Lionel Messi is two wins away from the elusive World Cup trophy.
The Argentine Master has won awards from the Champions League to La Liga and the Copa America.
But at 35, this is likely to be his last World Cup and his last chance to win football’s most coveted trophy. Is the pressure of winning a tough trophy getting to the usually soft-spoken striker?
Messi at the center of the “Battle of Lusail”
The quarter-final between Holland and Argentina at the Lusail Stadium was a heated affair, with refereeing disputes and heated arguments leading to 17 yellow cards.
But the most surprising thing was to see Messi in the middle of many controversies, openly mocking, taunting, and arguing with Dutch players even after the final whistle.
Messi assisted Argentina’s first goal by Nahuel Molina and then won the second from the penalty spot. Although Argentina was leading 2-0, Messi ran to Netherlands manager Louis van Gaal and assistant coach Edgar Davids and celebrated the goal by raising his ears to them.
The celebration appears to be a nod to former Argentine midfielder Juan Román Riquelme, who was often left out of the Barcelona squad by van Gaal in the 2002-03 season.
The match was heated as Holland pulled a goal back. In the 88th minute, Leandro Paredes received the ball towards the Dutch dugout, and Dutch captain Virgil van Dijk took revenge by pushing him to the ground with his chest.
A last-minute Dutch equalizer sent the game into extra time, which Argentina later won on penalties.
Messi getting in form
Messi still appeared frustrated amid wild celebrations and was seen arguing with Dutch management after the game, appearing to tell Van Gaal: “You talk too much.”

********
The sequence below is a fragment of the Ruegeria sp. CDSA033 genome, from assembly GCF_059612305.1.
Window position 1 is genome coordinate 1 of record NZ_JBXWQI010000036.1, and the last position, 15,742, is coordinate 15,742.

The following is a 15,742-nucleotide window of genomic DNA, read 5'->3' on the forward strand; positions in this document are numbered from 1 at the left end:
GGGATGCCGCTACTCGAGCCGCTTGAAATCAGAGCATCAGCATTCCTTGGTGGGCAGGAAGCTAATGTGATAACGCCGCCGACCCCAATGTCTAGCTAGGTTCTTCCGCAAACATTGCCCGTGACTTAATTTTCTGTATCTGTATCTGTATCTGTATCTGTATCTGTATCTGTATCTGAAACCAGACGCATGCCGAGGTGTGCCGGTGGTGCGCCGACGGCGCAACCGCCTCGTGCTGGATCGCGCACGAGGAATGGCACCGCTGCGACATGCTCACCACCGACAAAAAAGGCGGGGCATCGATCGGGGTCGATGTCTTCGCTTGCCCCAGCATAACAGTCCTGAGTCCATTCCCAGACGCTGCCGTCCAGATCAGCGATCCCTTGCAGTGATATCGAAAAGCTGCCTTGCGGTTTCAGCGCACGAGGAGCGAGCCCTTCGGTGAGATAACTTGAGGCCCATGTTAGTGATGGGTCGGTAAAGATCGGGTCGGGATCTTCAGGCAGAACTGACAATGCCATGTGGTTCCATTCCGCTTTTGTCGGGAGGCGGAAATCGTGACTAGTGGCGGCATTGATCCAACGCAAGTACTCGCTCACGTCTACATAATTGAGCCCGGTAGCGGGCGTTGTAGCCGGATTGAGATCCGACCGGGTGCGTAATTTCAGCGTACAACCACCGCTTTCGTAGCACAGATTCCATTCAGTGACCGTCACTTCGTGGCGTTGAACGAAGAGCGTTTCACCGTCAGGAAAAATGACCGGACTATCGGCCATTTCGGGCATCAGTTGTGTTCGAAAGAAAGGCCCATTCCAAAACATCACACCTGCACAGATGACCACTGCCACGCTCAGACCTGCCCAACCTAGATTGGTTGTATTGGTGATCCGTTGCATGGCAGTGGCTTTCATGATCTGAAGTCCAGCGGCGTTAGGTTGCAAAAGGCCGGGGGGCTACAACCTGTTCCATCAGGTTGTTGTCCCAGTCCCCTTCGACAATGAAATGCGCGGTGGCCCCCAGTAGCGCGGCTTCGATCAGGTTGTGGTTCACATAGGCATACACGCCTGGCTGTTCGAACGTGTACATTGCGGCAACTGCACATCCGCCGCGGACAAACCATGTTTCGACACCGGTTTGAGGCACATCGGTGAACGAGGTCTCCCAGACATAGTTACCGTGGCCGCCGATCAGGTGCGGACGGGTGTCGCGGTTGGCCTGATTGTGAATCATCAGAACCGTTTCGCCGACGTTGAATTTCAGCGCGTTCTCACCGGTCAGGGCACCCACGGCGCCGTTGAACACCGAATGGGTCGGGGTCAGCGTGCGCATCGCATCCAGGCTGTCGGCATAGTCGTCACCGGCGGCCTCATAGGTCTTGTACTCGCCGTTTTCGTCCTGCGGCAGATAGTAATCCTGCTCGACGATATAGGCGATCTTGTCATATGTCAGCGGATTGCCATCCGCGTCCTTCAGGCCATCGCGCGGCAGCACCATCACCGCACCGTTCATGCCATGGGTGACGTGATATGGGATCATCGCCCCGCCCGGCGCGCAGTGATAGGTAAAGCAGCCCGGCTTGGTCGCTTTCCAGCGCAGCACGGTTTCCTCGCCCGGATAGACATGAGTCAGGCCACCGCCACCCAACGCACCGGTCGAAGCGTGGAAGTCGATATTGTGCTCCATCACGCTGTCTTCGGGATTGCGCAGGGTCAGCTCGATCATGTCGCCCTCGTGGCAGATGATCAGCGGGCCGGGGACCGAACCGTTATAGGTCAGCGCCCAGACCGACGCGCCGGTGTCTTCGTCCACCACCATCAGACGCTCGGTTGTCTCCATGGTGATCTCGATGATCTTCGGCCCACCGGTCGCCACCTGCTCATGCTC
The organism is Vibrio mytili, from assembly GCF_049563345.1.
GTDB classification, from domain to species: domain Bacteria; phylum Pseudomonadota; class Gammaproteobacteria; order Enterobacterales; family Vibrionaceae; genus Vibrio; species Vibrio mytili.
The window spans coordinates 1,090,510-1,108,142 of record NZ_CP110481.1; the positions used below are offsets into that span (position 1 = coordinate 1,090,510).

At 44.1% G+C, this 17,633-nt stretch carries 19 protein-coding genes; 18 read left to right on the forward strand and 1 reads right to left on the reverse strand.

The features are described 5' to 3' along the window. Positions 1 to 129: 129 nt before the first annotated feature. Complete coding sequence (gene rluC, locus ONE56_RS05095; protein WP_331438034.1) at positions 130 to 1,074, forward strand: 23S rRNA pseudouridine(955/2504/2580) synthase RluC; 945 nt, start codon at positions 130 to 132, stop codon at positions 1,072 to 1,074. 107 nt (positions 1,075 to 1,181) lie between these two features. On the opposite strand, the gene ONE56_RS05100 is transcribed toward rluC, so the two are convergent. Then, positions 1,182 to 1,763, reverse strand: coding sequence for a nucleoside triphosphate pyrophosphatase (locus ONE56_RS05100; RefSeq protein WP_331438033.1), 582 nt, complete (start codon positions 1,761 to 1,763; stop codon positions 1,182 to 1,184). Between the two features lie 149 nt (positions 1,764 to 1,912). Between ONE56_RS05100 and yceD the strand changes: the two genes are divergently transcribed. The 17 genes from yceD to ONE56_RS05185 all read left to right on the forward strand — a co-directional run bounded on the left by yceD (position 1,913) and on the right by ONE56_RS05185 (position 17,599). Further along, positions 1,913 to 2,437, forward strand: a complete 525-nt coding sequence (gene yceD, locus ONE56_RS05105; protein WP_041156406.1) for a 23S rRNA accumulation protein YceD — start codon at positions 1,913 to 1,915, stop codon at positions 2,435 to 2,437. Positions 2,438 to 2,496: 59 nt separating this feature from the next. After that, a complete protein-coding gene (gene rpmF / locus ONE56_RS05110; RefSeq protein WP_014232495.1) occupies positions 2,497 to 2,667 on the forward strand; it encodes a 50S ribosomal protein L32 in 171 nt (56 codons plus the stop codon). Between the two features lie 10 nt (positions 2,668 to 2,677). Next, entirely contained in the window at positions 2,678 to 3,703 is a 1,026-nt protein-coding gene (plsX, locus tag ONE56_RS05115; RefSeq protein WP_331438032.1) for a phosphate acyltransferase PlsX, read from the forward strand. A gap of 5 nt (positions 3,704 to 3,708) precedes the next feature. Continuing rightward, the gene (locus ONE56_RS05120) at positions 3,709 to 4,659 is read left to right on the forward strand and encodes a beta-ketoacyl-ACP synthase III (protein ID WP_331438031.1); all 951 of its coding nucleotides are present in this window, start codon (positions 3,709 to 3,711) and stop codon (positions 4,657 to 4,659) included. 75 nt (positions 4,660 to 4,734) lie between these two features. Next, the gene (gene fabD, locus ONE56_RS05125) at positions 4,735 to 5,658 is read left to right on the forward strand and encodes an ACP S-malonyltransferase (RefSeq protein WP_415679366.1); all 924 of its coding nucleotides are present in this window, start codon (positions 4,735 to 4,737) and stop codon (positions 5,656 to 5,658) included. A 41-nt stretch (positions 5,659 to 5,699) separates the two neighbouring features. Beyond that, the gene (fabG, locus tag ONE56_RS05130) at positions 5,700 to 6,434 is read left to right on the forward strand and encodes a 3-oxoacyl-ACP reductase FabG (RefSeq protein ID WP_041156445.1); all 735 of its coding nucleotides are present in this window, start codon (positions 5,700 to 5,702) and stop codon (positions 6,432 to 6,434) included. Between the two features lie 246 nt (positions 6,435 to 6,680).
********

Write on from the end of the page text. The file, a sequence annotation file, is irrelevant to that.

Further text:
“I don’t respect van Gaal after his comments before the game, and some of the Dutch players talked too much during the game,” Messi said in a post-match interview.
The Dutch manager previously suggested that Messi didn’t help his team much when they weren’t there.
“Van Gaal says they play good football, but he put tall people on the field and won long balls,” added Messi.
Messi continued to vent his frustrations in the tunnel, interrupting the live interview to tell Dutch player Wout Weghorst, “What are you looking at, stupid?” Go ahead, stupid. “Go ahead and pass.”
Weghorst was brought on as a substitute and scored both goals against Holland.
Messi, who also argued with referee Antonio Mateu Lahoz during the game, further criticized his tenure in a post-match interview.
“I don’t want to talk about the referee because you can’t be honest,” Messi said. “If you speak, you will be punished.” “FIFA must think about it; they cannot put a referee who is not suitable in these cases.”
This is not the first time Lionel Messi has shown his temper. In 2011, he kicked the ball into the Bernabeu crowd while playing against Real Madrid in Barcelona. He has also been sent off three times in his career, one of which was an elbow on his Argentina debut.
However, the PSG superstar has a lot of experience controlling his anger and is often the subject of provocations from opposing players.
During Argentina’s 2-1 loss to Saudi Arabia in the group stage, Saudi defender Ali Al-Bulayhi slapped Messi on the back and told him, “You’re not going to win.”
At this time, the midfielder usually showed a cool head and only exchanged a few calm words with the player.
As Argentina approach the World Cup final, Messi realizes he is one touch away from completing the trophy cabinet.
For that to happen, a calm Messi is much more useful to Argentina than one who loses his temper and faces expulsion.